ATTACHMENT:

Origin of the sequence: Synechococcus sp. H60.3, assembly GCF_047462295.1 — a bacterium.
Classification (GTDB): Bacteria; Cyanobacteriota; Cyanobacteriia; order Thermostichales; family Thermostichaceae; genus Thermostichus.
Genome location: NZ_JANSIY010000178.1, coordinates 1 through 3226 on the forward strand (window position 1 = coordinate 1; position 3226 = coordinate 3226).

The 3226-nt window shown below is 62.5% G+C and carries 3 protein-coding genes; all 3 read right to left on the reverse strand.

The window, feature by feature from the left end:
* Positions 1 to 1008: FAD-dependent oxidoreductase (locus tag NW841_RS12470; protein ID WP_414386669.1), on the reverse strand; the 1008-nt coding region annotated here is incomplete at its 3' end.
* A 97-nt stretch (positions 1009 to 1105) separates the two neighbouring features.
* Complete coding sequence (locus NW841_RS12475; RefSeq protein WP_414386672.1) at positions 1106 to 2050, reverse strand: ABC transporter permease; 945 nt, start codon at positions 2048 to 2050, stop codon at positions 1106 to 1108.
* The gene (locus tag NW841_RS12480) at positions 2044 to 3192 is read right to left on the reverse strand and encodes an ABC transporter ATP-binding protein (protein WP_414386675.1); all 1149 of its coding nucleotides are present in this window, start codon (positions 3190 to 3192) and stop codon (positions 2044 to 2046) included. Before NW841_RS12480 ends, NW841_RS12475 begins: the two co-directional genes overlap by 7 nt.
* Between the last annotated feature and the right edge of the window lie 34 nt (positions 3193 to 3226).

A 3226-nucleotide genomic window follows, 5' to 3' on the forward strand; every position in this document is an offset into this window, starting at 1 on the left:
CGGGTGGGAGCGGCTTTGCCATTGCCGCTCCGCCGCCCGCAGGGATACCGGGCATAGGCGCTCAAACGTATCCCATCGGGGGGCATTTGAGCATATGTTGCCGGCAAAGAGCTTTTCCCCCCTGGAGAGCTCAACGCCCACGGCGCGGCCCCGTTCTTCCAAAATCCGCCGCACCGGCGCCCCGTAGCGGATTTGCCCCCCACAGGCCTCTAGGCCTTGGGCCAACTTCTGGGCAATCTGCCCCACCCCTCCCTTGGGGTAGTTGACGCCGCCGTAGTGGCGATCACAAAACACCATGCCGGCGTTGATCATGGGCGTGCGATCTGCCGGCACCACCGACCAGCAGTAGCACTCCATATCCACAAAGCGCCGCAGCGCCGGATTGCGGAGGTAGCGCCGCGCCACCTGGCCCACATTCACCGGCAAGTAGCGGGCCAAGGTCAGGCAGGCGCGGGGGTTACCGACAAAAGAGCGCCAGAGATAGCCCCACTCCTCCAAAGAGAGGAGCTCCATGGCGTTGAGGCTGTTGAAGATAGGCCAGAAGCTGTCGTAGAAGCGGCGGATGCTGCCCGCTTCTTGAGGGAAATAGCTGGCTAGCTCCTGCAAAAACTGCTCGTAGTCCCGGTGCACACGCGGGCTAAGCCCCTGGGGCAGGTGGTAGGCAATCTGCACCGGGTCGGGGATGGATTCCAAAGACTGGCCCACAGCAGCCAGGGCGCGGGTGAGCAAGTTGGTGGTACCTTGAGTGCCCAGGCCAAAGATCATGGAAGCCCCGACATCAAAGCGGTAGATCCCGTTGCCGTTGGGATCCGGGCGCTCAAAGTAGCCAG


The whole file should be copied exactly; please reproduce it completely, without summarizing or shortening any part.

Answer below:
Origin of the sequence: Synechococcus sp. H60.3, assembly GCF_047462295.1 — a bacterium.
Classification (GTDB): Bacteria; Cyanobacteriota; Cyanobacteriia; order Thermostichales; family Thermostichaceae; genus Thermostichus.
Genome location: NZ_JANSIY010000178.1, coordinates 1 through 3226 on the forward strand (window position 1 = coordinate 1; position 3226 = coordinate 3226).

The 3226-nt window shown below is 62.5% G+C and carries 3 protein-coding genes; all 3 read right to left on the reverse strand.

The window, feature by feature from the left end:
* Positions 1 to 1008: FAD-dependent oxidoreductase (locus tag NW841_RS12470; protein ID WP_414386669.1), on the reverse strand; the 1008-nt coding region annotated here is incomplete at its 3' end.
* A 97-nt stretch (positions 1009 to 1105) separates the two neighbouring features.
* Complete coding sequence (locus NW841_RS12475; RefSeq protein WP_414386672.1) at positions 1106 to 2050, reverse strand: ABC transporter permease; 945 nt, start codon at positions 2048 to 2050, stop codon at positions 1106 to 1108.
* The gene (locus tag NW841_RS12480) at positions 2044 to 3192 is read right to left on the reverse strand and encodes an ABC transporter ATP-binding protein (protein WP_414386675.1); all 1149 of its coding nucleotides are present in this window, start codon (positions 3190 to 3192) and stop codon (positions 2044 to 2046) included. Before NW841_RS12480 ends, NW841_RS12475 begins: the two co-directional genes overlap by 7 nt.
* Between the last annotated feature and the right edge of the window lie 34 nt (positions 3193 to 3226).

A 3226-nucleotide genomic window follows, 5' to 3' on the forward strand; every position in this document is an offset into this window, starting at 1 on the left:
CGGGTGGGAGCGGCTTTGCCATTGCCGCTCCGCCGCCCGCAGGGATACCGGGCATAGGCGCTCAAACGTATCCCATCGGGGGGCATTTGAGCATATGTTGCCGGCAAAGAGCTTTTCCCCCCTGGAGAGCTCAACGCCCACGGCGCGGCCCCGTTCTTCCAAAATCCGCCGCACCGGCGCCCCGTAGCGGATTTGCCCCCCACAGGCCTCTAGGCCTTGGGCCAACTTCTGGGCAATCTGCCCCACCCCTCCCTTGGGGTAGTTGACGCCGCCGTAGTGGCGATCACAAAACACCATGCCGGCGTTGATCATGGGCGTGCGATCTGCCGGCACCACCGACCAGCAGTAGCACTCCATATCCACAAAGCGCCGCAGCGCCGGATTGCGGAGGTAGCGCCGCGCCACCTGGCCCACATTCACCGGCAAGTAGCGGGCCAAGGTCAGGCAGGCGCGGGGGTTACCGACAAAAGAGCGCCAGAGATAGCCCCACTCCTCCAAAGAGAGGAGCTCCATGGCGTTGAGGCTGTTGAAGATAGGCCAGAAGCTGTCGTAGAAGCGGCGGATGCTGCCCGCTTCTTGAGGGAAATAGCTGGCTAGCTCCTGCAAAAACTGCTCGTAGTCCCGGTGCACACGCGGGCTAAGCCCCTGGGGCAGGTGGTAGGCAATCTGCACCGGGTCGGGGATGGATTCCAAAGACTGGCCCACAGCAGCCAGGGCGCGGGTGAGCAAGTTGGTGGTACCTTGAGTGCCCAGGCCAAAGATCATGGAAGCCCCGACATCAAAGCGGTAGATCCCGTTGCCGTTGGGATCCGGGCGCTCAAAGTAGCCAG